Friday, 13. December 2013 - 21:12
04. 12. 12. - 14:00
Anyone taking a hike in Switzerland in the current snow at the Valais mountain village of Champex-Lac will not need to worry about getting caught out in the cold after the local St Bernard foundation arranged to provide a rescue dog to accompany each group.
The Barry foundation (http://www.fondation-barry.ch) has about 30 "Great St. Bernard" dogs and every year produces about 20 pedigree puppies along careful breeding guidelines which are then sold on.
The foundation was named after Barry 1 (1800 – 1814) who established the breed's reputation after he reportedly saved up to 40 people.
And one of his descendants is often credited with being the dog that helped save Manchester United from financial ruin. In 1902 when the club owed sizeable debts, the then captain Harry Stafford was showing off his prized St Bernard at a fund-raiser for the club when he was approached by a wealthy brewery owner, J.H.Davis, who wanted to buy the dog. Harry Stafford refused the offer but managed to convince him to buy the club instead.
Now hikers in the region where the foundation is based can make trips with their very own St Bernard. A typical 90 minute walk includes about 12 people that get to walk a dog with youngsters even given their own dog with a sledge.
Rudolf Thomann, Managing Director of the Barry Foundation, said they offered the chance to meet one of the remarkable dogs in the area where they felt most at home.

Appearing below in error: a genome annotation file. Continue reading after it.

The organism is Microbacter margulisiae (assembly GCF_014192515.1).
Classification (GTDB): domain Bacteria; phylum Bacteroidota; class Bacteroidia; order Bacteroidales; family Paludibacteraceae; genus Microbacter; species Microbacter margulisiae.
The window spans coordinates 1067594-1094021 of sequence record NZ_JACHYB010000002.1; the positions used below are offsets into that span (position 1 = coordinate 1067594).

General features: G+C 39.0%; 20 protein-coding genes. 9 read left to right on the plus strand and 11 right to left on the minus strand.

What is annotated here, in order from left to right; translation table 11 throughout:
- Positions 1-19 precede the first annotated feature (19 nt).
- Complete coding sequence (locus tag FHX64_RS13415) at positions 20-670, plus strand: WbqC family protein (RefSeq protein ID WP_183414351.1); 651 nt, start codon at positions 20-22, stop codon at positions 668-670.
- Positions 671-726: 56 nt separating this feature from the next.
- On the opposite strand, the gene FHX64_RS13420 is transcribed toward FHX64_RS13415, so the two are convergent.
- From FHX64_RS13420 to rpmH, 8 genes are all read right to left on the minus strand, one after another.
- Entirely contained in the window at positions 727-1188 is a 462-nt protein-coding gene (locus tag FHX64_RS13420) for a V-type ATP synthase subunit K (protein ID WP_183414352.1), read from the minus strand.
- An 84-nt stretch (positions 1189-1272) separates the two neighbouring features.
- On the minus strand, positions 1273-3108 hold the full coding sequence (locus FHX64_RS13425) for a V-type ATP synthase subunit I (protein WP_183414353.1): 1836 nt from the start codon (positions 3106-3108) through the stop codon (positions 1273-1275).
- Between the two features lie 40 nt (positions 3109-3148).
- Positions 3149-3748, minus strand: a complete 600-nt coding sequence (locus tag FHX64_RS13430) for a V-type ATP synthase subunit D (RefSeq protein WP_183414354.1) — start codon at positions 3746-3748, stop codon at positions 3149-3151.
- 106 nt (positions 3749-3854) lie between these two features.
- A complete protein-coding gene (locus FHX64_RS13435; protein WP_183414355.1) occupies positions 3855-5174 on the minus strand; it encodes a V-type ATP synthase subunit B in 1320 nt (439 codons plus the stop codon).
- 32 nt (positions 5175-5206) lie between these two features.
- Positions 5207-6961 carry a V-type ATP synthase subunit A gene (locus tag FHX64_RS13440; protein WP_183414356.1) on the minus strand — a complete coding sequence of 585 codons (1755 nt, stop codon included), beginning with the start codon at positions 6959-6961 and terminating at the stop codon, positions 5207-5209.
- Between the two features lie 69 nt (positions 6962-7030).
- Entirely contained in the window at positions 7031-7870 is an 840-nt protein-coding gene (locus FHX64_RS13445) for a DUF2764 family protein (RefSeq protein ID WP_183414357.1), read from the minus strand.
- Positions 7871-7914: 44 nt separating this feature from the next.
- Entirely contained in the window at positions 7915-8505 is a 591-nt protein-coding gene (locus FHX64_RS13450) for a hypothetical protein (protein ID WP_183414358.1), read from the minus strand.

Manuel Gaillard, who is in charge of the dogs, said: "Meeting a St Bernard at eye level, returning his loyal gaze, stroking him and holding him on a lead can be an impressive experience. This is why the Barry Foundation is organising walks in Champex in the company of the St Bernards from the Great Saint Bernard pass from 23rd December until the end of February.
"To make an even greater impression on participants, we have reduced the maximum size of the groups from 18 to 12 participants."
Animal carer Cécile Loye, who is one of the guides on the walks, said: "The hikes are splendid. Our St Bernards love the snow and being in contact with visitors. The participants can sense this. And the scenery up on the snow-covered Alpine plateau is simply beautiful.
Rudolf Thomann added: "Anybody who wants to find out more about the history of Switzerland’s national dog as well as taking part in a walk with the St Bernards should definitely pay a visit to the St Bernard museum in Martigny."
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